Monday, April 26, 2004
What did I say about not being Carter's mother?
Sometimes you just have to lay down the law, I guess. I'd been nervous about going to work, although I think it would do both me and Carter good not to be seeing each other after basically being in each other's company constantly since Friday. It was hard, because he feels like he should be going in there, too, but he can't. I told him that I'd tell Mr. Kraft everything if he wanted, because they could certainly use a couple more programmers right now (although my skills must be out of date), but Carter is not up for that in any way, shape, or form. I asked him to at least not sit around in bed all day, but to get up and move around, stay strong, that stuff.
Anyway, I finally noticed when I got home - and I feel stupid for not noticing it sooner - that he was still wearing the same sweats he was wearing when he checked out of the hospital. And, from the smell of it, probably the same underwear. He confirmed it when I asked.
"Look, Carter, I'm not going to make you live your life any way you don't want to, but eventually you're going to have to clean up, okay? I mean, I've got to live here too."
And then it hit me. "You haven't seen yourself naked yet, have you?"
"I've seen myself naked. Samantha Haskins is another story."
I let out a sigh. "Carter, I know what you're going through, believe me. If we ever figure out a way to put Sam's mind back in that body, I'm sure she'll forgive you. She'll be much more upset if you let it get gross, I'm sure."
"And I've been through the whole 'shocked by the totality of the naked body' thing, believe me. You've got to get past it, though."
Carter wanted to say something, but didn't. I think it was starting to bug him, too, but getting naked and soaping Sam's body up was something he had to be told way okay.
Then we had to look through my drawers for some stuff that would fit Sam's body. She's a petite thing, but Carter was just looking for some sweats to sleep in tonight; I told him we'd return the stuff Mrs. Haskins bought tomorrow and get him something he feels more comfortable in. Although he thankfully allowed he could wear some of the panties she'd bought. I didn't even bring up the bras; I think I'd pushed my luck as far as I could tonight, and it's not like Carter's anywhere near as well-endowed as I am.
So, anyway, that's what he's doing now. I think it's a good sign that he seems hungry, too - there's a box of frozen waffles in the trash and he's asked what's for dinner.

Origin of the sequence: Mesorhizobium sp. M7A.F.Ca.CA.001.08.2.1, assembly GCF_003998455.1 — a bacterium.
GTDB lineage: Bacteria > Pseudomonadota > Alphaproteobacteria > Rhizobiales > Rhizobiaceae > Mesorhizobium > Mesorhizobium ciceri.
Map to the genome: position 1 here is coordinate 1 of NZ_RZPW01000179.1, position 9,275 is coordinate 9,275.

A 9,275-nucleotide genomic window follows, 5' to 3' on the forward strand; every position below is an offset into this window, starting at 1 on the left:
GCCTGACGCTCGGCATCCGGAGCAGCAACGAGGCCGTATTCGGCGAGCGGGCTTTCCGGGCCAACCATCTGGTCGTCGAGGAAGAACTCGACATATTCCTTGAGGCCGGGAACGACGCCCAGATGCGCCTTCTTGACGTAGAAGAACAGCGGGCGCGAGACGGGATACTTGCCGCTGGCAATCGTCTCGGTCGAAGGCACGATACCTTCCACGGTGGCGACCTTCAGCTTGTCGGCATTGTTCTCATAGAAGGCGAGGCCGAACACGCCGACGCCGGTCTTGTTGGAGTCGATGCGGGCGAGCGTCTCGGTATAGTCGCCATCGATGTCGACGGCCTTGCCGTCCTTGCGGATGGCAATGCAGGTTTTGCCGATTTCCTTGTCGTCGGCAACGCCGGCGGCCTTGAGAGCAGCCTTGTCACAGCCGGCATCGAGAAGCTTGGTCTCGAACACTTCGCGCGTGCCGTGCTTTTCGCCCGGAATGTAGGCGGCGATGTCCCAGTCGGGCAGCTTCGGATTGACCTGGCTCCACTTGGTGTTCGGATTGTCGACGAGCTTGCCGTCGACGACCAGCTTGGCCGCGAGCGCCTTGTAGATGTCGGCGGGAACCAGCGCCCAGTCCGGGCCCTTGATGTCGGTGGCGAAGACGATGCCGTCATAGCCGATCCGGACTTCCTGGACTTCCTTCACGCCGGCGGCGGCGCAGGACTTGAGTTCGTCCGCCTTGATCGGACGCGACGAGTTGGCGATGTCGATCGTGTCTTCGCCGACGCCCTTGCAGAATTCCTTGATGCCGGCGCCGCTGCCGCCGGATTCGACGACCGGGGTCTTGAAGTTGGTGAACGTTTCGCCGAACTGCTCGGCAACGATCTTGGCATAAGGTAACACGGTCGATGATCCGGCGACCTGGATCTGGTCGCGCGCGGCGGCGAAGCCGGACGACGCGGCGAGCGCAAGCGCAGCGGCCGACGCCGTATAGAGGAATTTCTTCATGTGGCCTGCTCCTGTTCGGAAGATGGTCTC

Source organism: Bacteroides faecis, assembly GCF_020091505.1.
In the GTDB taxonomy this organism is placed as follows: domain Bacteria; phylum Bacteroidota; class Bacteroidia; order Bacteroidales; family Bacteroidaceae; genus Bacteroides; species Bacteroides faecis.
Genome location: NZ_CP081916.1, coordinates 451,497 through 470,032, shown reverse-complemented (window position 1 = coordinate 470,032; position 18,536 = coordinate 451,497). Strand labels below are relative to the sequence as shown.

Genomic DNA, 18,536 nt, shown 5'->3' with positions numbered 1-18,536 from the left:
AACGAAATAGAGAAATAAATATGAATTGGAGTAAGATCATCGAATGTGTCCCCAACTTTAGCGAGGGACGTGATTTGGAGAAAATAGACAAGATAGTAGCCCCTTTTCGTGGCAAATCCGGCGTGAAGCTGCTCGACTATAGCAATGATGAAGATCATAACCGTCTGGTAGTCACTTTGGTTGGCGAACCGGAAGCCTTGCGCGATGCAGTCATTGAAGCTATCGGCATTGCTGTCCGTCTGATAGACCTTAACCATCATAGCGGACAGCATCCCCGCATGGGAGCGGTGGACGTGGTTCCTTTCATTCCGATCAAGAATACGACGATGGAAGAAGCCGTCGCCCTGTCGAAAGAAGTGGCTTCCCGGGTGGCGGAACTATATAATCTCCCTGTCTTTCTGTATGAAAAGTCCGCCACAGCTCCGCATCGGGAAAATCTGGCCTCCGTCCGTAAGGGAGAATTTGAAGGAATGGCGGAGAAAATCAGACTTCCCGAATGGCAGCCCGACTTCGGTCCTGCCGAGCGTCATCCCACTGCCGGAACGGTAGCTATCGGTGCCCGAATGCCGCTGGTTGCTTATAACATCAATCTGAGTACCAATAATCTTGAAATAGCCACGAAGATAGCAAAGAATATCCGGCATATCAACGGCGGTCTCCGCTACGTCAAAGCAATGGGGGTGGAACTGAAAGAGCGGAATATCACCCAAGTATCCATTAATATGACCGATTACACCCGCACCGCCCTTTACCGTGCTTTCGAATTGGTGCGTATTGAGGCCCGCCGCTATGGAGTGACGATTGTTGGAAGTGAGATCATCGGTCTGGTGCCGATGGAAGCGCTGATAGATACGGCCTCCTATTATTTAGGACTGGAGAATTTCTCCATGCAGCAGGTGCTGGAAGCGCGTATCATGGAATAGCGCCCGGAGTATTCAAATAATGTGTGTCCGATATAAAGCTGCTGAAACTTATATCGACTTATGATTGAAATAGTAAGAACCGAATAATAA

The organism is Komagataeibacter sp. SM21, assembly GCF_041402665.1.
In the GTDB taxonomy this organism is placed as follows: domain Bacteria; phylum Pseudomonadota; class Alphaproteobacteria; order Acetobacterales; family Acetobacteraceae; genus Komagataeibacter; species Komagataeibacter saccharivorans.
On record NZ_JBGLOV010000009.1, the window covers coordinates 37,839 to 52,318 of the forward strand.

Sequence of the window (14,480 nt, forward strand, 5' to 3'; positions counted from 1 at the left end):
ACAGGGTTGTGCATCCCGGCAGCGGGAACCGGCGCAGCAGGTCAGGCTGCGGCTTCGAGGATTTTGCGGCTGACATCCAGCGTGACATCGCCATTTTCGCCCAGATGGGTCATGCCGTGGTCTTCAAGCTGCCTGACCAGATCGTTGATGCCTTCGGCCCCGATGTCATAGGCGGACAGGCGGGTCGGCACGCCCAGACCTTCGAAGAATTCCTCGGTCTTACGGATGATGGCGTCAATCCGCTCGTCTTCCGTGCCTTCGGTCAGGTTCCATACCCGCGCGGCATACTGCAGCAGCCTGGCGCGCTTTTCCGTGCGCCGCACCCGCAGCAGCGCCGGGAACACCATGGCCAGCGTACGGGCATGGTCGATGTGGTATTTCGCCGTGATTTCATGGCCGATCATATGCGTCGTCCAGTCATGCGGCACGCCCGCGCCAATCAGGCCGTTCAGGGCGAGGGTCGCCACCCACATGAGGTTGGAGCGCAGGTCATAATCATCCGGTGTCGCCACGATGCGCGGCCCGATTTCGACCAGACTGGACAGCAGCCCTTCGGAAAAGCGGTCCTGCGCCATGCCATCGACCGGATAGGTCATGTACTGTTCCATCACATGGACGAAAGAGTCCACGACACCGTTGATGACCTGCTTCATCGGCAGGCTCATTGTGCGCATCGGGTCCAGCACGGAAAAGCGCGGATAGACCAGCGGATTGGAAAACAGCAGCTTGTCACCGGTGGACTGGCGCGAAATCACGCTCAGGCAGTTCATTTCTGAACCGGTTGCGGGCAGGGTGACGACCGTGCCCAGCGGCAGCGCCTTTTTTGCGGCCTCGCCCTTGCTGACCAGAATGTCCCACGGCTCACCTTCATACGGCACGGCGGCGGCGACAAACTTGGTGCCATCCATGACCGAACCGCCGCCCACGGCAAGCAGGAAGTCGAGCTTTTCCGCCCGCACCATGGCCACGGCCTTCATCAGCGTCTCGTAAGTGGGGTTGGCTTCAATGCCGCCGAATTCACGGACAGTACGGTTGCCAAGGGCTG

Sunday, April 25, 2004
Tha Yankees lose... tha Yankees lose...
Hey, I'm excited. Sometimes good things do happen. I don't expect the Yankees to not hit all year, but then again, I don't expect Nomar, Trot, and BK to be out all year, either.
Carter's still freaking out over weird stuff, though. I guess I should try to be more sensitive, but it's hard to know sometimes what's going to set him off. Like this morning - I went out to get a paper and some bagels before he woke up. It was, however, significantly chillier and windier than it was yesterday, so when I get back, I decide to ditch the shorts and put on some long pants. Carter's in the bathroom, though, so I just grab a pair of jeans out of the dresser and do it in the main room. My cut-offs are on the floor and I'm just about to step into the jeans when Carter walks out and is all like, hey, keep it to yourself. I tell him he's seen me in my panties before, and, besides, it's a small apartment and we're not going to be able to stay out of each other's way very easily. This, however, is mere logic, and thus powerless against his rock-solid certainty that I'm trying to remind him that he's in a girl's body and that even though I know who he was, I am aggressively trying to impress upon him that I think of him as a girl. Because, hey, girls casually change clothes in front of each other.
I point out that ex-lovers do, too, but he picks up on that "ex" part - I would, admittedly, have been better off saying nothing - and starts crying because even though he knew it couldn't work between us any more, he hadn't had the single moment where he realized it yet. Then he starts hitting the walls because he's mad about crying, and I finally have to grab him because he's re-opened some of the raw parts of his hands (the stuff the cops call "defensive wounds" on Law & Order) and is bleeding. I try just holding him and telling him things will be all right, but he pushes away and slams the bathroom door behind him again.
I refrain from saying that this is exactly what teenage girls do. I'm almost tempted to call Mrs. Haskins - it's stupid, because subjectively, Carter and I are 29 and 30, respectively, even if our bodies are 25 and 18. But today I felt like he needs a mother more than anything else, and I am just not cut out to fill that role.